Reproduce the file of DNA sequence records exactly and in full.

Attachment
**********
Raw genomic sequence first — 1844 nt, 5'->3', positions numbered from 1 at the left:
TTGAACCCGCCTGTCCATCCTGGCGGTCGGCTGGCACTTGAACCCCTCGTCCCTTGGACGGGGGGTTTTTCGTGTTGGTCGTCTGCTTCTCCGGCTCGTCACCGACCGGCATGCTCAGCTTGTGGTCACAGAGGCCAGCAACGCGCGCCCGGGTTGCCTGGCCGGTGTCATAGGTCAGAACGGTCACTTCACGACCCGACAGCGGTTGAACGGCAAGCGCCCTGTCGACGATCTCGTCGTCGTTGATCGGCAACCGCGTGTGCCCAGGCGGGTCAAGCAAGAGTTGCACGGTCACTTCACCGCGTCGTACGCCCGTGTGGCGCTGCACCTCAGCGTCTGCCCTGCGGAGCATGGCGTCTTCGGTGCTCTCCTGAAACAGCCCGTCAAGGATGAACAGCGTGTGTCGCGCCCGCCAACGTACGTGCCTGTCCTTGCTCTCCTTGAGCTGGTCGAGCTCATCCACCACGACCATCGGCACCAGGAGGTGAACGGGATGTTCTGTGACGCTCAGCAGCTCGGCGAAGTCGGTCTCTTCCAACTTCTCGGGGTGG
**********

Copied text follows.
Raw genomic sequence first — 1844 nt, 5'->3', positions numbered from 1 at the left:
TTGAACCCGCCTGTCCATCCTGGCGGTCGGCTGGCACTTGAACCCCTCGTCCCTTGGACGGGGGGTTTTTCGTGTTGGTCGTCTGCTTCTCCGGCTCGTCACCGACCGGCATGCTCAGCTTGTGGTCACAGAGGCCAGCAACGCGCGCCCGGGTTGCCTGGCCGGTGTCATAGGTCAGAACGGTCACTTCACGACCCGACAGCGGTTGAACGGCAAGCGCCCTGTCGACGATCTCGTCGTCGTTGATCGGCAACCGCGTGTGCCCAGGCGGGTCAAGCAAGAGTTGCACGGTCACTTCACCGCGTCGTACGCCCGTGTGGCGCTGCACCTCAGCGTCTGCCCTGCGGAGCATGGCGTCTTCGGTGCTCTCCTGAAACAGCCCGTCAAGGATGAACAGCGTGTGTCGCGCCCGCCAACGTACGTGCCTGTCCTTGCTCTCCTTGAGCTGGTCGAGCTCATCCACCACGACCATCGGCACCAGGAGGTGAACGGGATGTTCTGTGACGCTCAGCAGCTCGGCGAAGTCGGTCTCTTCCAACTTCTCGGGGTGG